Another interesting detail: they provide banking services, but they are not a bank. They operate as an agent under an
e-money licence held by PrePay Solutions, similar to the way Revolut onces started (and still operates). Although is has some disadvantage, it clearly shows a banking licence is not always required for banking services.
Key today is to be flexible and if you can move faster through an e-money licence on the short term, then that is the way to go. The step up to a banking license can be done at a later phase, like Revolut did.
The future is for niche players
Solaris bank offers banking-as-a-service. They can provide any banking service you want, going from the license, to compliance and core banking software etc… Their motto is: you take care of what you are good at, let us take care of what we are good at.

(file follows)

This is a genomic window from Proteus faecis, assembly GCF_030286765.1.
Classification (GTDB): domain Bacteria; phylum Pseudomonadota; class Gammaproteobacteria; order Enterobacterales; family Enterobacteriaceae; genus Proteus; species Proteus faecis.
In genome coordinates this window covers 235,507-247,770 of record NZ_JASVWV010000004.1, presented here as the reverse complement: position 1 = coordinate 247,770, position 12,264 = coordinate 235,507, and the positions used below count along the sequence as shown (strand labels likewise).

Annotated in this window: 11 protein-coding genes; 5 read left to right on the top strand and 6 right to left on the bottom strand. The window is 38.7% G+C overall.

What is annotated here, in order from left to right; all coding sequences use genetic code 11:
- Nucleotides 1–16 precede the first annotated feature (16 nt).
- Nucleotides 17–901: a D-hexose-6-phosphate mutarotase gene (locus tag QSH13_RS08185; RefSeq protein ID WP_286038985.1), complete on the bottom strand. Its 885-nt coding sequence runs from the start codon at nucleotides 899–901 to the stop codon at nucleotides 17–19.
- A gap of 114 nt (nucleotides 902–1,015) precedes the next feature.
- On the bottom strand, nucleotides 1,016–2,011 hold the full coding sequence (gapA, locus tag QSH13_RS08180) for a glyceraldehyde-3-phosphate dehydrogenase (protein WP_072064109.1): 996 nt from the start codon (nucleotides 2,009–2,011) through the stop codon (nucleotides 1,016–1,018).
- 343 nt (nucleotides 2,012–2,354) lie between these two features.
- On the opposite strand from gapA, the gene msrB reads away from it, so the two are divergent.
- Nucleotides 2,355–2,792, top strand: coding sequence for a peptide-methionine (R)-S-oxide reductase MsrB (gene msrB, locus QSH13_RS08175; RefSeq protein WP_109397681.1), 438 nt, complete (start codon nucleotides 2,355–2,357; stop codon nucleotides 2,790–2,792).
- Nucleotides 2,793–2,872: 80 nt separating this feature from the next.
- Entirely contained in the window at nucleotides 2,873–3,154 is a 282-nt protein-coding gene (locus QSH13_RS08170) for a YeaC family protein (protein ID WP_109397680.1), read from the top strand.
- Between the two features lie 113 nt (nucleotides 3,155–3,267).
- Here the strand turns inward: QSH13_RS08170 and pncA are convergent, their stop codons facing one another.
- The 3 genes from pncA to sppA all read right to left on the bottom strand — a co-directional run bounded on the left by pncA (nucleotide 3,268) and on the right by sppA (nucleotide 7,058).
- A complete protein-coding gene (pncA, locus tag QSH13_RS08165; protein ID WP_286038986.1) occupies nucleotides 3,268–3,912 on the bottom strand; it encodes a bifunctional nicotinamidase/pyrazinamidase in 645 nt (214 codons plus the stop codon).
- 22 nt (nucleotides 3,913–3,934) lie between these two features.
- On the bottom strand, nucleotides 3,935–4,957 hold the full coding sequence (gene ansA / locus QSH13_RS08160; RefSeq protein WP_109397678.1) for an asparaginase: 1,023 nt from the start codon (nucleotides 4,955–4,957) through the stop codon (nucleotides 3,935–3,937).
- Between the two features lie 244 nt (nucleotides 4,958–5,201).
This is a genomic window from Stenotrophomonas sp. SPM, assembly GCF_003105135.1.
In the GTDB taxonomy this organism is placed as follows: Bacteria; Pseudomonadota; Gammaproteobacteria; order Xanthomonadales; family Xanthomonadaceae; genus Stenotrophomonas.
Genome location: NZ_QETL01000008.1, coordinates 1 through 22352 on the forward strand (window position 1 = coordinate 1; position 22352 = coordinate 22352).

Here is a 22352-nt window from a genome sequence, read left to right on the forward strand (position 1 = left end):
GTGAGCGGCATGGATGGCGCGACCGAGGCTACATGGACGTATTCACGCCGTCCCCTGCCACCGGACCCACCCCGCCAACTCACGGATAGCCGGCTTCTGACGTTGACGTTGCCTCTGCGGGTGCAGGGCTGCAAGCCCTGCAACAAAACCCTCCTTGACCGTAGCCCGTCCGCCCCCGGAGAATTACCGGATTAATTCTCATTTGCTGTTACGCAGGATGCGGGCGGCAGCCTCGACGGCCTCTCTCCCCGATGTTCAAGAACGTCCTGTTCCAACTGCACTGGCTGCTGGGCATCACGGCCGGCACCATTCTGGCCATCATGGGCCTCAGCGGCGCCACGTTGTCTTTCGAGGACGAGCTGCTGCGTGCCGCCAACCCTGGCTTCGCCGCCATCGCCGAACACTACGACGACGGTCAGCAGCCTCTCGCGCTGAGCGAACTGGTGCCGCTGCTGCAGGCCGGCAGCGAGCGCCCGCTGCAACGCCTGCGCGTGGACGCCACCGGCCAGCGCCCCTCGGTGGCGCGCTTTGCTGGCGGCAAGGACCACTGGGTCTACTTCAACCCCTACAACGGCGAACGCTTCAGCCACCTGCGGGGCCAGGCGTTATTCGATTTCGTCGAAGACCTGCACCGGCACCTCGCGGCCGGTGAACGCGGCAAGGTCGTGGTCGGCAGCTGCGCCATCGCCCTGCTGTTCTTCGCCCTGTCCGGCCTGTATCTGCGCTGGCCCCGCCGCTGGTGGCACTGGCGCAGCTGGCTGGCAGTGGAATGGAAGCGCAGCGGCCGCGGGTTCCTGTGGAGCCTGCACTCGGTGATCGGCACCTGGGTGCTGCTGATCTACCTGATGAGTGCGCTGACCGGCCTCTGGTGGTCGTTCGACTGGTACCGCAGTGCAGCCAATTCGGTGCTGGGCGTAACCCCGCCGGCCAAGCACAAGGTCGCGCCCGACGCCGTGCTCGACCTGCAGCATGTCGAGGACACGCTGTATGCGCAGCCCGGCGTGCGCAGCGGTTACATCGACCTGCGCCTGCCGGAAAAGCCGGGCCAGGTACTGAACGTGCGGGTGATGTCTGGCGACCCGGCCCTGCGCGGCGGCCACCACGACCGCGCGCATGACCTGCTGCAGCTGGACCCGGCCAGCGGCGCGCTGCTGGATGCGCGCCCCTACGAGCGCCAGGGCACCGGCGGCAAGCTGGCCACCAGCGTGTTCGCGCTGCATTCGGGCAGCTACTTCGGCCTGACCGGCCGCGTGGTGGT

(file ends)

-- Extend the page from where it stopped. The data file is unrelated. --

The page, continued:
They provide the perfect platform to set up a niche product offering to set up a new business in banking.
This results in new ventures, mainly operated by very good marketeers who know how to brand a product and services. They focus on marketing and sales, Solaris bank helps them with the rest.
A few examples in their portfolio of banks:
Tomorrow: a 100% digital sustainable bank. All the money is invested in sustainable industries, interchange fees of credit cards go to global climate protection projects, they support and promote local, sustainable partners…
Albaraka Türk: a 100% mobile only banking service for Europe’s Muslim community. Is the an interest-free bank with Islamic-friendly services, and even a “Nearest Mosque” locator.
All this is perfectly aligned with the message in
Geert Noels latest book as well. He wrote on dangers of “Gigantism”.
Smaller scale companies have more flexibility to deal with change, they have a better contact with the employees and they have a stronger culture.